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By Tony Attwood
Today seems to be the day that Rice finally signs for Arsenal (if not tomorrow, or maybe the day after or…) and so it’s a moment when maybe we can pull together a couple of points.
All the media are talking about Rice one way or another and a typical comment comes from the Telegraph saying “Rice offers a level of athleticism and physicality that Arsenal were sometimes missing last season.”
That article goes on to add, “This was especially the case against Manchester City in their 4-1 defeat in April, when Arsenal were bullied by a more powerful side. With Rice charging around their midfield and flying into tackles, Arsenal will be a far more imposing team.”
Now in our earlier piece, Why are some teams persistently fouled so much more than other clubs? we expressed puzzlement that there should be such a variation in the number of times teams are fouled, and why the same teams are fouled more than others, year after year.
In that piece we found that across the last five seasons Aston Villa and Crystal Palace had been in the list of the four teams that are fouled the most, four times. Crystal Palace have appeared four times also, Arsenal three times, Chelsea twice and Tottenham Hotspur twice. And as we pointed out at the time, it is important to remember that these are clubs that are fouled – not clubs that foul.
One possible reason is that Arsenal have not, until now, had a Rice-like player who “offers a level of athleticism and physicality that Arsenal were sometimes missing last season,” in the words of the Telegraph. In short, that argument says that with Rice in the team other sides will simply not be able to lay into Arsenal players with constant fouls, as they have been doing for years.
Now as we know, last season, the fouling of Arsenal players reached the level of 456 fouls across the league season, and was clearly used as a method of constantly breaking up play. But with Rice it would seem that this might well be reduced in 2023/4 because he is making Arsenal more physical, and thus reducing the view of Arsenal held by other teams that “they don’t like it up ’em” (to use Corporal Jones’ immortal words.)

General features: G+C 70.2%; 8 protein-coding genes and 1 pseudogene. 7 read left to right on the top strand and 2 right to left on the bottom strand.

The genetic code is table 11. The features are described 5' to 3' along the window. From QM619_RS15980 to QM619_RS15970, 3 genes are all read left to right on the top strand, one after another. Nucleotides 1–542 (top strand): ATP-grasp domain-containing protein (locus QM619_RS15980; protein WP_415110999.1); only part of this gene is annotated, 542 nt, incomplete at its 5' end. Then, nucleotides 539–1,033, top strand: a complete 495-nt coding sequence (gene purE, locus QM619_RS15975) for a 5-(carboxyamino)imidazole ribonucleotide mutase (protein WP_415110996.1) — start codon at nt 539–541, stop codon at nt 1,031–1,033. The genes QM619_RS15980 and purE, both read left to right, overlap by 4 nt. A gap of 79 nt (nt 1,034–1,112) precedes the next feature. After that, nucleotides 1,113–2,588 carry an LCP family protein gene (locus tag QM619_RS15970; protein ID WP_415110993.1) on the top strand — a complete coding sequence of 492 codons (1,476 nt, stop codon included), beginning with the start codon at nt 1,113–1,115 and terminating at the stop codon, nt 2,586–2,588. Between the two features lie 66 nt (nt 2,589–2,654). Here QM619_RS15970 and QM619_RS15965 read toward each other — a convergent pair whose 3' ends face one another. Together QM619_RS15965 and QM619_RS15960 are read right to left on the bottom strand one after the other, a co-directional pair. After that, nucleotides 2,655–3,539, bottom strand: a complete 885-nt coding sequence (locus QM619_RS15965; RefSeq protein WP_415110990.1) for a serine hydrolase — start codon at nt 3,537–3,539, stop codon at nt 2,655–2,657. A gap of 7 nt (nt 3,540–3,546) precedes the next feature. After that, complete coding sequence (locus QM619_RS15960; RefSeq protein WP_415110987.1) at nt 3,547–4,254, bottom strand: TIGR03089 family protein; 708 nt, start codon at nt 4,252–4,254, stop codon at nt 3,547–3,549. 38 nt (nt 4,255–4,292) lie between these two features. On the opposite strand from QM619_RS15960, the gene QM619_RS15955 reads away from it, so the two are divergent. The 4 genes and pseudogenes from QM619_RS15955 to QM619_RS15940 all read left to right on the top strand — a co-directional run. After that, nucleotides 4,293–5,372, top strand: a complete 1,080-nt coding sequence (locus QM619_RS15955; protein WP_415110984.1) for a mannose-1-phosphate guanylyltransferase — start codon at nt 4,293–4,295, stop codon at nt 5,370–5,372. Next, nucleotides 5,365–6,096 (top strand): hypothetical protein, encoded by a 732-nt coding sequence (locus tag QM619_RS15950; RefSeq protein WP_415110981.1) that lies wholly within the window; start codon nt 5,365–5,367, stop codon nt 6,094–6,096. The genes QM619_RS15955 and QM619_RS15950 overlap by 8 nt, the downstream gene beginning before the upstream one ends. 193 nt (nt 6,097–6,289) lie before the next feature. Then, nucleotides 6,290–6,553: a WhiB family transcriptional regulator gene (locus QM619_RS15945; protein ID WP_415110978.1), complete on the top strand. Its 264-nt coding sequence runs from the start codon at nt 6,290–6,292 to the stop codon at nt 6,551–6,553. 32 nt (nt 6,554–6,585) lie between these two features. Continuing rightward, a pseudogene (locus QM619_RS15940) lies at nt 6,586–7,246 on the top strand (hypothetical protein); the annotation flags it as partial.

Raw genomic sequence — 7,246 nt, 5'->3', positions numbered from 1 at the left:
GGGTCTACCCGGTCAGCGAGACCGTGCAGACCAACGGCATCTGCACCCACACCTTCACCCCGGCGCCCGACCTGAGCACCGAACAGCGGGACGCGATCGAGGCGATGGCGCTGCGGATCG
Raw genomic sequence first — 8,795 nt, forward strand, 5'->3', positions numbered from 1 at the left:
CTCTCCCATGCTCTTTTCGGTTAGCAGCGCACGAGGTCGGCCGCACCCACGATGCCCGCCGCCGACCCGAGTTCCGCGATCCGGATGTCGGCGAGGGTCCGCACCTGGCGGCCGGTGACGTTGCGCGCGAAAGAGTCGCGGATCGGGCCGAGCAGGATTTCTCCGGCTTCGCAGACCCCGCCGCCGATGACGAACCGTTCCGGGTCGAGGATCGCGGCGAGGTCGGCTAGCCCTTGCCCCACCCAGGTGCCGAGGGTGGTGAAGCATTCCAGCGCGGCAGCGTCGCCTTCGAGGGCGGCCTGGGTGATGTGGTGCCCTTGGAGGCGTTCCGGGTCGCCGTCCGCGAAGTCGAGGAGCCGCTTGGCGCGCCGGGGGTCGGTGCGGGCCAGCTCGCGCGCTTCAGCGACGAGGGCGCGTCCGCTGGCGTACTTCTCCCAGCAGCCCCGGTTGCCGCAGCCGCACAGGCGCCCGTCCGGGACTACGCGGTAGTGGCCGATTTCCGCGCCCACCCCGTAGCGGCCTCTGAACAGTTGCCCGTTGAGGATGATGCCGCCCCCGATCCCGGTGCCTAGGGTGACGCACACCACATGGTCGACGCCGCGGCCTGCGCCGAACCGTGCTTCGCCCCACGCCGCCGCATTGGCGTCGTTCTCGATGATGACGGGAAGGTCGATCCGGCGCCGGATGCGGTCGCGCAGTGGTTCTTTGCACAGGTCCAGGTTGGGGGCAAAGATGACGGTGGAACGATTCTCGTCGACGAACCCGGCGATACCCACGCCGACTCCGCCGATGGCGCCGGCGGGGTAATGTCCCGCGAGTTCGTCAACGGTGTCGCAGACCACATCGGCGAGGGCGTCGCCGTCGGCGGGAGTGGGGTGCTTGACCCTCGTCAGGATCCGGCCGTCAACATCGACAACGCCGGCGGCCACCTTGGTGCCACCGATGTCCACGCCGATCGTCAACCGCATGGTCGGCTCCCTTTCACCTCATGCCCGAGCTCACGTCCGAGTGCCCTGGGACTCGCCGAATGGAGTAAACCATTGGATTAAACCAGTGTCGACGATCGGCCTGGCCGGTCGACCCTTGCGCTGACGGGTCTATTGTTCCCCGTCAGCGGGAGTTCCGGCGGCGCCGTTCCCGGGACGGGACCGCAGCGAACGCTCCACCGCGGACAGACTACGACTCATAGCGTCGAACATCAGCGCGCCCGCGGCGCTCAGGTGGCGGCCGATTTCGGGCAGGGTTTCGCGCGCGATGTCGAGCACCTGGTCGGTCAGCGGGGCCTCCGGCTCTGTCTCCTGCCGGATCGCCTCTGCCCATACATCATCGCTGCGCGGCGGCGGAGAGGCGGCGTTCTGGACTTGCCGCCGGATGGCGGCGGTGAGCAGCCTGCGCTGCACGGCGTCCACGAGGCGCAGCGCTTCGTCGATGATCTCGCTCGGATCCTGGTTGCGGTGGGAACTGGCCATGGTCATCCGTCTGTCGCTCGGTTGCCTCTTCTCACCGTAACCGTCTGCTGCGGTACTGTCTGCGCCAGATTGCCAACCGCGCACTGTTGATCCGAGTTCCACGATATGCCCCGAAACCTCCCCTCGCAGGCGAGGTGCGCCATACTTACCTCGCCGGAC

That won’t overcome the other six reasons why this constant fouling of Arsenal season after season is going on, but it could well be a major step in the right direction – a sign to the opposition that any vision of Arsenal being southern softies is being set aside.
And we might remember at this moment that Rice’s old team, West Ham, was one of the least fouled teams in the league last season.
Here’s the top and bottom of the league table of clubs in order of the fouls received in 2022/23…
|Team||Fouled pg||League position|
|1. Aston Villa||498||7|
|2. Crystal Palace||479||11|
|17. Tottenham Hotspur||353||8|
|19. West Ham United||315||14|
|20. Manchester United||296||3|
This reminds us that being fouled a lot is not related to league position but it does seem to be a habit for some clubs to foul other clubs a lot, often secure in the knowledge that referees won’t do much about it.
Aston Villa have been in the top four list of teams that are fouled four times (only missed out on the fifth time because they were in the Championship).
Crystal Palace have appeared in the “most fouled top four”, four times also, Arsenal three times, Chelsea twice and Tottenham Hotspur twice. And remember these are clubs that are fouled – not clubs that foul.
This is not the only reason that Rice has been signed. But it could be one reason, and if it works and Arsenal get fouled fewer times in the coming season, then that can only work in Arsenal’s favour.
As we suggested before, PGMO probably don’t know about this type of data, for there is no evidence that referees get any sort of training or support in recognizing and handling this sort of event. If they did, clubs persistently fouling Arsenal would be more readily penalized for so doing.
So if the referees are taking no action, then Arsenal can – by signing Rice.
In fact he is not only worth his weight in terms of the way he plays, he could well start the process of reducing the number of times Arsenal are fouled in a season from last season’s level of 433 fouls against Arsenal down to last season’s number for West Ham: 315.
In short, it is possible that the number of times a foul is used to disrupt an Arsenal attack in the coming season could drop by 27%. That would be largely because of Rice, but it might also be just a little bit, because Untold Arsenal publicised what is going on. (Well, you never know).
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